In the video below, I demonstrate driving a modern 2 wheel drive, front wheel drive vehicle on some hilly unplowed snowy roads. I also will show why in some circumstances traction control can limit your ability to climb or get unstuck. There are certain situations where turning traction control off can actually help.
When I filmed this video, I was using tires that were completely worn out. They had approx. 62,000 miles on them (rated for 50,000) and were due to be replaced later the same week. Since we happened to get some fresh snow a few days before the new tires arrived, it was a good opportunity to demonstrate driving with very poor traction. While its always best to have tires much better suited for snow driving, this video shows that these strategies will even help with poor gripping tires.
Smooth & Gradual / Graceful Inputs to Avoid Slides
The biggest key to winter driving in the snow is to be smooth and graceful with all inputs to the car. Accelerate smooth, brake smooth, and turn smooth and gradual. Any jerky input will increase the chances the tires will lose traction and slide.
When you are sliding, releasing both the brake and throttle will usually allow the tires to regain traction. If you need to slow down, you can then reapply the brake gently. If the slide resumes, repeat this process, gently tapping the brake until control is regained.
This is especially important if you need to steer the vehicle away from an obstacle during the slide. When the brake is being held firmly during a slide, the front tires cannot rotate. And when they cannot rotate, they cannot steer the vehicle. In a previous post, How to Control a Slide on Icy Surfaces, I used a viral video of a mass pile-up to illustrate this. It made an excellent example of showing the difference between vehicles that did use this technique, and those that did not, on the same stretch of road.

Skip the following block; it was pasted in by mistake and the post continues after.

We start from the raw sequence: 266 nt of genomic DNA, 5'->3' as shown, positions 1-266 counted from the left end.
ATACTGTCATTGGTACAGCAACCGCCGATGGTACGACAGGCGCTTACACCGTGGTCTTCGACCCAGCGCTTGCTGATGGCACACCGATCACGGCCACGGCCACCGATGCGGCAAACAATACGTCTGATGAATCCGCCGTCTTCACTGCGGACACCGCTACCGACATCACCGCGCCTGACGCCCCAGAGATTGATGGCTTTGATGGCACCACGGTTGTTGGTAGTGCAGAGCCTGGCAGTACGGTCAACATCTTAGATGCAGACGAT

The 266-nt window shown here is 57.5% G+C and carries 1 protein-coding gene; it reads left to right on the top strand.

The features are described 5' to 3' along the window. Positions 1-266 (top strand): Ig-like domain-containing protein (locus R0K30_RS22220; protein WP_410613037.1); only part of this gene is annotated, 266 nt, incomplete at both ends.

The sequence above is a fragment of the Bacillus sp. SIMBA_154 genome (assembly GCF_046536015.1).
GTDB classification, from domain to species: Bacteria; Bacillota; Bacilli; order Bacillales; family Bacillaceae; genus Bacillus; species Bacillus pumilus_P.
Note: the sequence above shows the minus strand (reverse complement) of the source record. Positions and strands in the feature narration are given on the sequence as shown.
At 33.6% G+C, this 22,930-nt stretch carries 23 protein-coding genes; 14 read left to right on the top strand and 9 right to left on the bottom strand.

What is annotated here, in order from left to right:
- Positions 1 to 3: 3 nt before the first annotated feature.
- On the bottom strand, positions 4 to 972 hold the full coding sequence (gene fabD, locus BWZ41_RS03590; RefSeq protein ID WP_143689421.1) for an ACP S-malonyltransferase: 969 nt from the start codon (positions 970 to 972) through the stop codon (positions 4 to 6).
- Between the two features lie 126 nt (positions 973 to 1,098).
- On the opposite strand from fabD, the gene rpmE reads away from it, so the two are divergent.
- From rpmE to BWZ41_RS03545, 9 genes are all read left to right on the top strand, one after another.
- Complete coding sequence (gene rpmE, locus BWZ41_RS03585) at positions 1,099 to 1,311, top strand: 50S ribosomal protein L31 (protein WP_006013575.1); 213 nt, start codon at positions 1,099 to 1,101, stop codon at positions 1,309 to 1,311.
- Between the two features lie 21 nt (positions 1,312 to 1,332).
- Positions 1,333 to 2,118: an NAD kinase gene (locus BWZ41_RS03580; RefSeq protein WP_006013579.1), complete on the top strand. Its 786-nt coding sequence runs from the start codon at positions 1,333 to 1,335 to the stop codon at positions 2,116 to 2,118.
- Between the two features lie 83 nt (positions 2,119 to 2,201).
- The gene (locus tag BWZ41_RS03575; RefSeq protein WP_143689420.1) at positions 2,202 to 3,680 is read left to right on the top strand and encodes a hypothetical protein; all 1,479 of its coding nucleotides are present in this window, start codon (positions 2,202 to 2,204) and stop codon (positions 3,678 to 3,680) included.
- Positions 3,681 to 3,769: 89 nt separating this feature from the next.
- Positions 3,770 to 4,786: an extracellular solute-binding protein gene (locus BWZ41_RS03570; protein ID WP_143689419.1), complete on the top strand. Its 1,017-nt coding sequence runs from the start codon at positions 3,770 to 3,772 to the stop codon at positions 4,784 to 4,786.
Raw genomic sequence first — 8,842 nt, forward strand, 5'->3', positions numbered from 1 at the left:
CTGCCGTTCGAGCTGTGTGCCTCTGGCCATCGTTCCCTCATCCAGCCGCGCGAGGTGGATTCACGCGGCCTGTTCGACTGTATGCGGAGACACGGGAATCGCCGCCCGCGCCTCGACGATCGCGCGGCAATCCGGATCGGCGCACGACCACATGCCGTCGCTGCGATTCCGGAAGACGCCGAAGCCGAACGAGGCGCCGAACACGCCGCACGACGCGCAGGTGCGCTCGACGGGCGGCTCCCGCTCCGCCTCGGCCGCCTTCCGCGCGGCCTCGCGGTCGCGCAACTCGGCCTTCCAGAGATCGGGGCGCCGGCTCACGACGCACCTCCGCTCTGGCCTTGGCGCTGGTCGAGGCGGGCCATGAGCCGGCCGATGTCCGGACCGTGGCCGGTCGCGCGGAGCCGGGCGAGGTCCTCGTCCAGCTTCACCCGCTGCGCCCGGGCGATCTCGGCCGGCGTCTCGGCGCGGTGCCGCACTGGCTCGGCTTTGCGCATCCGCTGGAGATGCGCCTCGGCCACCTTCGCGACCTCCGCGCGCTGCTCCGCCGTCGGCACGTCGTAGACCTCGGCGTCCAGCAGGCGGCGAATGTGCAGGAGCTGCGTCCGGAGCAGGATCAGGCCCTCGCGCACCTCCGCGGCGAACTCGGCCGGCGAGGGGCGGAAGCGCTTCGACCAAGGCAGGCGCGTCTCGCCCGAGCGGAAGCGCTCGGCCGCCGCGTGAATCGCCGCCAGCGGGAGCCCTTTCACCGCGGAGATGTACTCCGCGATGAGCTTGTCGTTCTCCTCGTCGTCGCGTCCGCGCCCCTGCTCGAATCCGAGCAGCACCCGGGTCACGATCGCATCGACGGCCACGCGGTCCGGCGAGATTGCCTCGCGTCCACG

Traction Control – How it Works & When it Can Actually Hinder Traction
Traction Control on newer vehicles is very sophisticated. It’s purpose is to prevent the driver from spinning the tires. It detects the moment your wheels begin to break loose, and it immediately reduces power to the wheel. Usually this is considered a good thing. Why? Because uncontrolled wheel spin can cause the vehicle to start sliding. Additionally, on dry pavement conditions, you will get more traction without spinning the wheels.
However in some conditions, including long snowy climbs, some wheel-spin can actually increase the total traction and help the vehicle maintain momentum. The problem with using traction control in these conditions is that it as soon as it detects a wheel slipping, it reduces the power to the wheels. When it is very slippery out, the traction control computer continually reduces power until you reach the point there is virtually zero power to the wheels. Even with the pedal to the floor, the vehicle will just act like you are not pressing the accelerator at all.
In the video above I show this type of situation, and then how to disable traction control. With the traction control disabled, I was then able to start moving and gradually build enough speed to climb the hill.
The vehicle will also want to slide somewhat when there is wheel spin. With some practice you can learn to control this. Generally, as the vehicle starts to pull left, you counter steer to the right, and vice versa. If the slide starts to get out of control, simply let off the throttle until you regain control of the vehicle.